Whilst combined in this section, it is well understood that gender and disability are separate issues and will be treated as such in programming
The development of inclusive, gender equitable child-friendly learning environments is included as a core area under the approach to working with complementary service providers under MEC’s revised strategy (March 2016). The MEC’s situation analysis (2015) points to a lack of both quantitative and qualitative gender disaggregated data at the national and state/regional level and within complementary education systems.
As part of the next stages of detailed analysis – of both complementary education systems and the political economy of education, the program will focus on developing a detailed analysis of:
- The specific environmental and power dynamics, both in communities generally and within schools and administrations of each education system, the impact on how girls, boys and marginalised groups are included and learn in schools and how women and men participate in decision making in education
- Current approaches to gender, disability and other diversity and disparity issues across ethnic and monastic education systems.
This analysis will in turn inform all aspects of further strategy development, including how complementary education systems can strengthen and extend their inclusion strategies, how to further understanding of issues of gender, disability and inclusion more broadly amongst key stakeholders and how MEC can support actions to promote inclusive policy and practices in the complementary education systems and the education sector more broadly.
In line with the recent recommendation to the Myanmar Education Thematic Working Group to move ‘from sex disaggregation to multi-dimensional, nested analysis’ and ‘from situation analysis to systematic monitoring’, MEC will support strengthened capacity and tools for disaggregated data collection and analysis, ‘mainstreaming’ of gender and equity issues across programmes and strategies and improved systems for ongoing monitoring and the identification of progress, problems and trends.
However these initiatives take time and where required MEC would look to support specific research to analyse the educational needs of girls and boys, and children with disabilities within ethnic and monastic education. The analysis and design process will draw on the extensive expertise of MEC Education Advisor in gender analysis and developing inclusive education strategies. Additional dedicated expertise will be resourced, through staffing or contracting, to develop and deliver the analysis and subsequent inclusion strategies.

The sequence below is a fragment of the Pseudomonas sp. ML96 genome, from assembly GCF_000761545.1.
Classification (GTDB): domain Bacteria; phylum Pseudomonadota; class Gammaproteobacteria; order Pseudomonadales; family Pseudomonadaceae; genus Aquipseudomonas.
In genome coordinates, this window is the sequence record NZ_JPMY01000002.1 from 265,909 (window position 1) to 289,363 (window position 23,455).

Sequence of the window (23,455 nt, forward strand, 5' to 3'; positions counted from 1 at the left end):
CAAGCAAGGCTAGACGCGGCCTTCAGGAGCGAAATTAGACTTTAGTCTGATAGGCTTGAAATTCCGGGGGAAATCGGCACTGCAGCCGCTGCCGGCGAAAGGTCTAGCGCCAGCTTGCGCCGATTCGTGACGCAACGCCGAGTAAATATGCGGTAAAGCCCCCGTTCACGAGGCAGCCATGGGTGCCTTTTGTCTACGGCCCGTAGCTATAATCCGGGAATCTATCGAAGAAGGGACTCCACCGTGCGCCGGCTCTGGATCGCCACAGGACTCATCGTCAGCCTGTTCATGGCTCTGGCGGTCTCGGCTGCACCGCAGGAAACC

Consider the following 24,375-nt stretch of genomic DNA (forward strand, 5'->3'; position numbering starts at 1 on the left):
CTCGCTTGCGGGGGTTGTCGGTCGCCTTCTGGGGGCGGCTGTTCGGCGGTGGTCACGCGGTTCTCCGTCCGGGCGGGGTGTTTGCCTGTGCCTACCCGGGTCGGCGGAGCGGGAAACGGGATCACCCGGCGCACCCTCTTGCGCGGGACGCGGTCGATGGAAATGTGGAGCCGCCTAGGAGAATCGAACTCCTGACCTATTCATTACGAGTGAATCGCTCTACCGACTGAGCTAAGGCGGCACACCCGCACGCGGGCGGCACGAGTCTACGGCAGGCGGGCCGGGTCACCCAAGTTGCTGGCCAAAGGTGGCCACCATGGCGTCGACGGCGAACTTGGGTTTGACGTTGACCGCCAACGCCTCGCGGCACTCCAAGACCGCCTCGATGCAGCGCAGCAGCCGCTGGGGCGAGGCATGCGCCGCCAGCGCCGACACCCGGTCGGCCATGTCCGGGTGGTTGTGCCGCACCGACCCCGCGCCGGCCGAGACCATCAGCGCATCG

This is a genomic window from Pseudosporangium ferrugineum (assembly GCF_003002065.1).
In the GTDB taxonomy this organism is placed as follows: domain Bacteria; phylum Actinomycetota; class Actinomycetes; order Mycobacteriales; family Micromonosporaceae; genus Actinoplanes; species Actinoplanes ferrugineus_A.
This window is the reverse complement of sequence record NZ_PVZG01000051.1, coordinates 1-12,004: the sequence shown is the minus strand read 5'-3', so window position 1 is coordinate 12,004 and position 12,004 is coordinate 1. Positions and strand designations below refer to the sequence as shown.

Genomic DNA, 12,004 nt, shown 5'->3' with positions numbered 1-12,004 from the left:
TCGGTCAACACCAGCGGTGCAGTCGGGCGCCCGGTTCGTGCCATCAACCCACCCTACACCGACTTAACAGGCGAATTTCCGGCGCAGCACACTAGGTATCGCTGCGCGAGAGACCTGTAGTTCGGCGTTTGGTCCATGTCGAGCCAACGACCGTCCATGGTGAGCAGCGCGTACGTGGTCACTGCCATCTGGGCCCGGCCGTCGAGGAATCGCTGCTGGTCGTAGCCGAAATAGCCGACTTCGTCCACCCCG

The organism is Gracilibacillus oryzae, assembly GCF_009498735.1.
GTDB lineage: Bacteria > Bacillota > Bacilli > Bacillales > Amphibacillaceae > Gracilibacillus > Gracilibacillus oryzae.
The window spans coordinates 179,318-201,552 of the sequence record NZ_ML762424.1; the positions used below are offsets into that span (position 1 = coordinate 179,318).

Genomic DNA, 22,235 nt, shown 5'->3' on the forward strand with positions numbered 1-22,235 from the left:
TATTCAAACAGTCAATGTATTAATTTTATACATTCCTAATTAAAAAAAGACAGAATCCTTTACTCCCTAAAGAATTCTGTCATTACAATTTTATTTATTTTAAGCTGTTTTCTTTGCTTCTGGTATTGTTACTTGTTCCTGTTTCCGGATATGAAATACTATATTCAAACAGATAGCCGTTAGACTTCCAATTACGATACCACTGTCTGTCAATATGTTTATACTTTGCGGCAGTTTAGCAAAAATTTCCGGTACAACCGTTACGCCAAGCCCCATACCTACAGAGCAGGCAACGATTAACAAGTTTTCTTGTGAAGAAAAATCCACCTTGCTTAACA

Whilst MEC will focus on strengthening equity and inclusion within the monastic and ethnic systems, it is recognised that these- and other dimensions of disparity and diversity, are cross cutting issues that would benefit from a coherent overall approach across the whole education sector, as well as inter-sectorally.
MEC will continue to work actively within the various technical working groups of the Education Thematic Working Group (or equivalent sector coordination mechanism) related to gender and disability inclusion, to support shared learning and joint advocacy and research. With regards to disability, it is recognised that the sustainable development of the specific elements required to support fully inclusive education (e.g. diagnostic systems, development of cadres of expertise to offer support in specific areas such as mobility, sign languages, Braille, and parental support) should most appropriately be led by the formal system. As far as possible, MEC will seek opportunities to support the inclusion of ethnic and monastic systems in these developments, as they evolve.
The MEC’s 2013 Gender and Disability guidelines originally developed to support the programming of Development Fund partners, can be found in Resources and Tools. These guidelines will be reviewed in the coming months for technical quality and suitability to the needs and requirements of complementary education systems.